8 th September Bradwell-Burnham-on-Sea
32.4 nautical miles
We managed to get up the Crouch fighting one of the strongest ebb tides for several years. We ended up surfing on a few occasions. When we arrived I was informed we were less than 8 miles from Bradwell. We could have walked!
9 th September Burnham-on-Sea
We spent the day in Burnham doing some sightseeing,chores and planning our trip to London. I was informed that the Thames Barrier would be on flood alert due to the high tides. If there was a North/North Easterly storm it could be shut. Anyway we were able to book into St Katherine Docks for Monday and Tuesday so decided to head off to Queenborough the following day.
10 th September Burnham-on-Sea - Queenborough
27.1 nautical miles
An early start in the dark. This time we had the ebb helping us. On the way out of the river we passed the seals on Buxey sand then managed to have the criusing chute up briefly.
We found a mooring buoy at Queenborough which we picked up at the stern. Getting it round to the bow was a bit more problematic but we managed not to swing onto the adjacent boats and eventually secured ourselves. Had a good evening watching the sunset over and over again by jumping up and down in the cockpit.
11 th September Queenborough -St Katherine Docks
33.5 nautical miles
Had an interesting trek up the Thames, followed closely by a French yacht all the way. We succeeding in missing any big chunks of floating debris of which there was plenty. The French people weren't so lucky although they were not seriously damaged. Tower Bridge appeared suddenly around the last bend and St Katherine Docks to our starboard. As we had a very strong flood with us at times we were making over 10knots over the ground, we were therefore early for the first lock in so hung around under Tower Bridge for a while along with a big old Thames barge which we joined in the lock. Once in the marina it felt pretty cool having Tower Bridge in our back garden.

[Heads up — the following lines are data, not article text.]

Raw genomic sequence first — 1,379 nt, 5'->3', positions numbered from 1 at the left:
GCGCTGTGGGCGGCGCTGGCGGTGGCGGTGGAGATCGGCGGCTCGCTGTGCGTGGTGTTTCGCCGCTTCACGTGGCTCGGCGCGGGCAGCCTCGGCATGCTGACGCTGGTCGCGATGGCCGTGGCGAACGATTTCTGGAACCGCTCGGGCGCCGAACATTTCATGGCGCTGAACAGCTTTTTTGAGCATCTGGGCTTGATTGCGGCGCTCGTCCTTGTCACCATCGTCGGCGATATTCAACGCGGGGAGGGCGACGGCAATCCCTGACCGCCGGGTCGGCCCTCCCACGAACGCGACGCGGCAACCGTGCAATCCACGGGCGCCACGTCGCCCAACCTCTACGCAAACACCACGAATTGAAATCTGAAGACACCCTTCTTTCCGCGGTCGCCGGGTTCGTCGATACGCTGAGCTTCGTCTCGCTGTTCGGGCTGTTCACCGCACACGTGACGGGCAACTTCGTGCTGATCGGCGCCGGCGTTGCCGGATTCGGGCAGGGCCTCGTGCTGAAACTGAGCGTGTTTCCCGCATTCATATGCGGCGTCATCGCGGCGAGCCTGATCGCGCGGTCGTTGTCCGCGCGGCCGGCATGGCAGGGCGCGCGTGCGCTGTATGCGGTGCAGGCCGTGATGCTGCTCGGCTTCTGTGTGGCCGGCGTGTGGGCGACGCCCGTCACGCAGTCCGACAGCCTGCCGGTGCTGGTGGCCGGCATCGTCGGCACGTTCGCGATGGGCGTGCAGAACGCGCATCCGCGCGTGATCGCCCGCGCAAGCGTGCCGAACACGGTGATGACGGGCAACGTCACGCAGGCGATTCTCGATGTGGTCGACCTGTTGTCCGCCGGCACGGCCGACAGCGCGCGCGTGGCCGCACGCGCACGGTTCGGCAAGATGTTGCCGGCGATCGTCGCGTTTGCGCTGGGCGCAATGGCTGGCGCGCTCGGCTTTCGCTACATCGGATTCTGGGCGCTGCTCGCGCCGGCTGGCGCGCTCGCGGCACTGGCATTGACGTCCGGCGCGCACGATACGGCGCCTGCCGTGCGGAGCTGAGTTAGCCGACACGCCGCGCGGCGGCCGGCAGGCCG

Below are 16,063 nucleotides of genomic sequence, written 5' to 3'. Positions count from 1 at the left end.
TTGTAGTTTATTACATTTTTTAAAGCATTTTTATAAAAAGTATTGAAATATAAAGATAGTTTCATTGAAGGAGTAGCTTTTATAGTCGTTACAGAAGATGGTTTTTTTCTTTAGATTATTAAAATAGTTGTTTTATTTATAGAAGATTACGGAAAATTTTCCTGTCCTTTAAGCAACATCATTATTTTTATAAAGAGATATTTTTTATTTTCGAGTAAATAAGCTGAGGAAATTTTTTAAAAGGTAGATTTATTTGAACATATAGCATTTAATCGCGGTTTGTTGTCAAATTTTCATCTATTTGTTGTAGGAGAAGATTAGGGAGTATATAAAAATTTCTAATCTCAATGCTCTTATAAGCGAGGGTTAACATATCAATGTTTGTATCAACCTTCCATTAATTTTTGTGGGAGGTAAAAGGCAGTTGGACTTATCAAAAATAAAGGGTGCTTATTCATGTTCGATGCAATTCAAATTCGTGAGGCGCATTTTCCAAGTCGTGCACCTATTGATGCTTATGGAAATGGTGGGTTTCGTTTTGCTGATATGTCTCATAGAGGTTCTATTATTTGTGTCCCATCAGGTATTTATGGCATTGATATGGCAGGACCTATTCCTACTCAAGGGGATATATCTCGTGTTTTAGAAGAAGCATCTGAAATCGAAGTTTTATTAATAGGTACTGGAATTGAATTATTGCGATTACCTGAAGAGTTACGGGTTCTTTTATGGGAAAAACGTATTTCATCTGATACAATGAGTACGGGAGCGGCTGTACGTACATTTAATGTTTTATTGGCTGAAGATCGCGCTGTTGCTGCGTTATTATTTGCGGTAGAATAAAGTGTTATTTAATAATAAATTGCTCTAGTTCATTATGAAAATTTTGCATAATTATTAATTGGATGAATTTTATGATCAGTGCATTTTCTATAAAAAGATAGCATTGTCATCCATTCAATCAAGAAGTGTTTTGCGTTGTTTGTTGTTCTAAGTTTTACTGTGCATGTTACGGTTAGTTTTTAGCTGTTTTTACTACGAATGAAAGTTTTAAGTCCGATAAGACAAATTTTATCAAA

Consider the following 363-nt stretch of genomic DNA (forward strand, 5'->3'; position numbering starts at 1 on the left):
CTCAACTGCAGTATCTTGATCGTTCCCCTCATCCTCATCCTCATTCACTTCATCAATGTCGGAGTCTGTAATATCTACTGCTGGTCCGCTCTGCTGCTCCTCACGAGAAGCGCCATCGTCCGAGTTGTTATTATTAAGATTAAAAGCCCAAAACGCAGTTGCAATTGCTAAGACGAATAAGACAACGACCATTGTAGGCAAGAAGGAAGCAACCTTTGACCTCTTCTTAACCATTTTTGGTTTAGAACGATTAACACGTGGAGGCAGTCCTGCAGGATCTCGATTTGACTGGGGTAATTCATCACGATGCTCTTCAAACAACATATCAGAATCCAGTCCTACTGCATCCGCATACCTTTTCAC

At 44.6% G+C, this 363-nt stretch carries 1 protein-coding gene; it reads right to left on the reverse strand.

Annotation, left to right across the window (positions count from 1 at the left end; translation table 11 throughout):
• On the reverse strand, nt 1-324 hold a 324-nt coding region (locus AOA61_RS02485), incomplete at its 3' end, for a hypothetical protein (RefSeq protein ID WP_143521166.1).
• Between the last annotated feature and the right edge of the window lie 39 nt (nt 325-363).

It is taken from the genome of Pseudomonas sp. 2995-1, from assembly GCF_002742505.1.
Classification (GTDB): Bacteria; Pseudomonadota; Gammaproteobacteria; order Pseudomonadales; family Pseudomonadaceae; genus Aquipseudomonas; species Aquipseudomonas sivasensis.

12 th /13 th September London
We spent a couple of days in London. To Andy's delight we spent a morning looking at The hydraulic steam engine that used to make Tower Bridge open. We also had a number of visitors from old friends and my sister.
14 th September St Katherine Docks - Harty Ferry
41.6 nautical miles
Back down the Thames with the ebb tide on our side thankfully. We had a good sail and then headed for the Swale. We hung around briefly waiting for the bridge to open which also gave us enough rise of tide to get through this rather shallow river. We managed not to run aground with a lot of concentration on the part of the helm and good navigation on the part of Andy. Very happy to anchor at Harty Ferry in time for tea.
15 th September Harty Ferry - Brightlingsea
40.2 nautical miles
Wind direction meant that we motored a fair bit. Took a detour along the side of a wind farm as it was getting rather shallow to the north of the Swale. Had hoped to anchor in Pyefleet Creek on the Colne but sadly Ocean Mist was just a bit to deep so we went to Brightlingsea instead.
16 th September Brightlingsea - Shotley
25.6 nautical miles
Left to get the afternoon tide. Just managed to get over the bar at Brightlingsea. We sailed along the coast past Clacton briefly at 2.4 knots. As we didn't want to take all night and we believed the Shipwreck stopped serving food at 9pm (we were right), we decided to motor. We arrived in the dark and Helen finally got herself some more night sailing experience, navigating and helming into Harwich harbour and the lock at Shotley.